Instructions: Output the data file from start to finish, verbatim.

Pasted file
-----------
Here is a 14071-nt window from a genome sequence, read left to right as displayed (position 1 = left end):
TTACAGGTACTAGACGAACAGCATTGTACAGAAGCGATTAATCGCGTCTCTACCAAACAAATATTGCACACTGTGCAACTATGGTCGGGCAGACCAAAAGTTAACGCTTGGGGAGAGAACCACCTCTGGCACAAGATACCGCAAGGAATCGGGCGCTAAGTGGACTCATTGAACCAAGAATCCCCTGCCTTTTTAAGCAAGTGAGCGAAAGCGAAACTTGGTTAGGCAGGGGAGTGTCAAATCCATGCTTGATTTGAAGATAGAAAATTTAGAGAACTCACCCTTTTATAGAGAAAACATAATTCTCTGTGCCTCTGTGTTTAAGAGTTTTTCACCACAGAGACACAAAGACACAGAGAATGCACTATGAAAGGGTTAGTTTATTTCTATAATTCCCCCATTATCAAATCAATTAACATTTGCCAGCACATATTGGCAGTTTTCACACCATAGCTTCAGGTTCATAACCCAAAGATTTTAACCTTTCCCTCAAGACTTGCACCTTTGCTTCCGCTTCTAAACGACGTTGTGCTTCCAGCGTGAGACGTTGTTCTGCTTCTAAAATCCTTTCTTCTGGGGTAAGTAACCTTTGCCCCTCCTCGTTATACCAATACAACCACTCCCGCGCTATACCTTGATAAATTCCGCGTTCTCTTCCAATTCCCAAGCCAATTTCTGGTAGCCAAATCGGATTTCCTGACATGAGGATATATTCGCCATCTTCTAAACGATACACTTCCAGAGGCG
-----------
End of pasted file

Here is a 14071-nt window from a genome sequence, read left to right as displayed (position 1 = left end):
TTACAGGTACTAGACGAACAGCATTGTACAGAAGCGATTAATCGCGTCTCTACCAAACAAATATTGCACACTGTGCAACTATGGTCGGGCAGACCAAAAGTTAACGCTTGGGGAGAGAACCACCTCTGGCACAAGATACCGCAAGGAATCGGGCGCTAAGTGGACTCATTGAACCAAGAATCCCCTGCCTTTTTAAGCAAGTGAGCGAAAGCGAAACTTGGTTAGGCAGGGGAGTGTCAAATCCATGCTTGATTTGAAGATAGAAAATTTAGAGAACTCACCCTTTTATAGAGAAAACATAATTCTCTGTGCCTCTGTGTTTAAGAGTTTTTCACCACAGAGACACAAAGACACAGAGAATGCACTATGAAAGGGTTAGTTTATTTCTATAATTCCCCCATTATCAAATCAATTAACATTTGCCAGCACATATTGGCAGTTTTCACACCATAGCTTCAGGTTCATAACCCAAAGATTTTAACCTTTCCCTCAAGACTTGCACCTTTGCTTCCGCTTCTAAACGACGTTGTGCTTCCAGCGTGAGACGTTGTTCTGCTTCTAAAATCCTTTCTTCTGGGGTAAGTAACCTTTGCCCCTCCTCGTTATACCAATACAACCACTCCCGCGCTATACCTTGATAAATTCCGCGTTCTCTTCCAATTCCCAAGCCAATTTCTGGTAGCCAAATCGGATTTCCTGACATGAGGATATATTCGCCATCTTCTAAACGATACACTTCCAGAGGCG